Saturday 4 November 2017

Surgical spirit: "The Killing of a Sacred Deer"

Once the Tinder generation embraced 2015's The Lobster as a leftfield date movie, the writer-director Yorgos Lanthimos - advance guard of the so-called Greek Weird Wave - crossed definitively into the English-language arthouse sector. His films, however, continue to speak their own language. His latest, The Killing of a Sacred Deer, is not quite Dogtooth, where words took on entirely new and different meanings, nor is it The Lobster, with its gnomic-absurd declarations on the game of love: this is Lanthimos pushing for his biggest audience yet, with a lavish budget, North American settings and two star names, plus wide distribution, in place. In its opening moments, though, we're struck by just how its lines are being spoken: flatly, and a beat or two too fast, as if the speakers had been instructed to get them out before they could take on any semblance of nuance or meaning. One of the many question marks hovering over the new film is whether Lanthimos, as someone for whom English is at best a second language, is indifferent to his performers, and simply couldn't care less how they communicate, or whether he has in fact been supremely attentive around them, intending them to speak this way in order for this dialogue to have an unsettling or alienating effect upon the viewer. From titles through to soundtracks, Lanthimos films never quite sound right, and in an increasingly homogenised landscape of medium-budget indies that look and sound alike, that's one way of making a career for yourself.

Much else about Sacred Deer struck me as intensely deliberate, which may explain why I was completely detached from and bored with it by its closing credits: it's a pile-up of effects, many of them familiar, which contrive to smother and thus cancel one another out. Lanthimos takes an already curious premise - the ambiguous relationship between a successful, married heart surgeon (Colin Farrell) and a teenage boy (Barry Keoghan) who worms his way into the heart of the older man's family - and then insists on making every second of every minute of its development play stranger still. The film opens with fish-eye lenses, proceeds via travelling shots that loom over Farrell's shoulder or creep along at his feet, and builds with the assistance of the year's most exhausting soundtrack: stabs on a wheezing harpsichord, sudden electronic farting noises, ahead of a final movement which finds the characters crawling across the floor, bleeding from their eyes and pulling second-hand Haneke manoeuvres to the accompaniment of what sounds like a piano that's been strung up from the rafters. My guess is that Lanthimos returned to his Kubrick boxset after The Lobster: casting Nicole Kidman as Farrell's numbed wife could well be a nod to Eyes Wide Shut, another tale of a medical professional brought low, but the whole film copies Kubrick's worst mannerisms while duplicating his absence of feeling - bald technique that might generally be considered unappetising other than in a moment where Christopher Nolan is routinely referred to as though he were the cinema's own Jesus.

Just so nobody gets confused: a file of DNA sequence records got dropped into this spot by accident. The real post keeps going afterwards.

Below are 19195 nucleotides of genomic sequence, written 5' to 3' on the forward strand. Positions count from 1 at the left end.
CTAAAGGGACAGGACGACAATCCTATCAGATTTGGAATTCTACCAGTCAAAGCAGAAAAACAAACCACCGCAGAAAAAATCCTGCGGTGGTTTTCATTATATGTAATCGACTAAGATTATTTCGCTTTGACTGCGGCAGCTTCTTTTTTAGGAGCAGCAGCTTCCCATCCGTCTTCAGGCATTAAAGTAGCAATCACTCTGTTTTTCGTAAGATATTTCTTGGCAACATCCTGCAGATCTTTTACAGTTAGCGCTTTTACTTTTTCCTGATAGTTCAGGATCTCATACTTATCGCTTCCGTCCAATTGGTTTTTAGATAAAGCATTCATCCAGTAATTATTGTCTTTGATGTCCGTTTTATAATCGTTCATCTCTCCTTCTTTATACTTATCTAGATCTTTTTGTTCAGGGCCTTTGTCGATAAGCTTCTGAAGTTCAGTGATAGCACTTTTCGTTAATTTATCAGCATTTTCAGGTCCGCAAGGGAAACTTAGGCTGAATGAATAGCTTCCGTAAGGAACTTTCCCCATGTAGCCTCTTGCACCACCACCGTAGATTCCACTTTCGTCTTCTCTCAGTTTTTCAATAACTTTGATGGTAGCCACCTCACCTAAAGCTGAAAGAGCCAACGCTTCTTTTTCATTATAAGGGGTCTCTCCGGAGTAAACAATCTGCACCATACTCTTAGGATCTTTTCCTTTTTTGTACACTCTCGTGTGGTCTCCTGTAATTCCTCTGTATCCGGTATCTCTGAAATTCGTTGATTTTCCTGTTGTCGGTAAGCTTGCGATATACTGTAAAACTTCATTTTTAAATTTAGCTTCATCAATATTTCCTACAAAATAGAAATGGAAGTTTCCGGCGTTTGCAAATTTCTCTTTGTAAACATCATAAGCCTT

Dogtooth and The Lobster, offbeam comedies I had a measure of time for, functioned because they constructed their own hermetic universes with their own rules and logic systems; they were the work of an anthropologist prone to speaking in tongues, but who was at least trying to communicate something of note to the outside world. There's a contrast here - not uninteresting for a while - between the type of locations Lanthimos gets to shoot in nowadays (real mansions, real hospitals, a real teenage girl's room, with real Ellie Goulding songs) and the people occupying the foreground, who - even as incarnated by the fleshily resurgent Farrell and Kidman - are as one-dimensional as paper dolls, and whose actions and reactions would only make sense within the confines of those earlier Lanthimos films. Rendered wholly indifferent to their fates, I spent Sacred Deer's second half considering the passable home-invasion thriller that might have resulted had this script been handed to a director prepared to excise thirty minutes of blank mannerism and encourage his cast to act properly; but Lanthimos and his crew were schooled in that Weird Wave, the least rewarding of recent cinema movements, and indulged by the industry - we critics included - to pursue empty eccentricity, pantomimed weirdness, as an end in itself.

Set The Killing of a Sacred Deer against the sincere existential weirdness of Lynch - that filmmaker's enduring curiosity for the mysteries of the world beyond quotation marks - and it begins to look like some gloomy sixth former's flimsy science project, a nihilist, no-colour pendant to Wes Anderson's pop-up quirks. Lanthimos must be doing something right to have travelled from bankrupt Greece to the fringes of Hollywood in the space of four films - and for doing so with films that talk a completely different language to that the money men usually understand. Sacred Deer is anti-realist, an anti-thriller, which translates to no tension, not much sense, and nothing close to a happy ending, or indeed anything that might remotely appear conclusive, and there will always be those contrarians prepared to praise that kind of thing to the heavens, principally critics who haven't had to pay to sit through it (and who may, in fact, be getting paid handsomely to swank around the festival circuit). Yet after an extended run of films that have given back nothing to the rest of us save a shrugging sense of befuddlement, it's about time someone asked the question that goes unanswered here: what's Lanthimos - and all his weirdness - for, exactly?

The Killing of a Sacred Deer is now playing in selected cinemas. 

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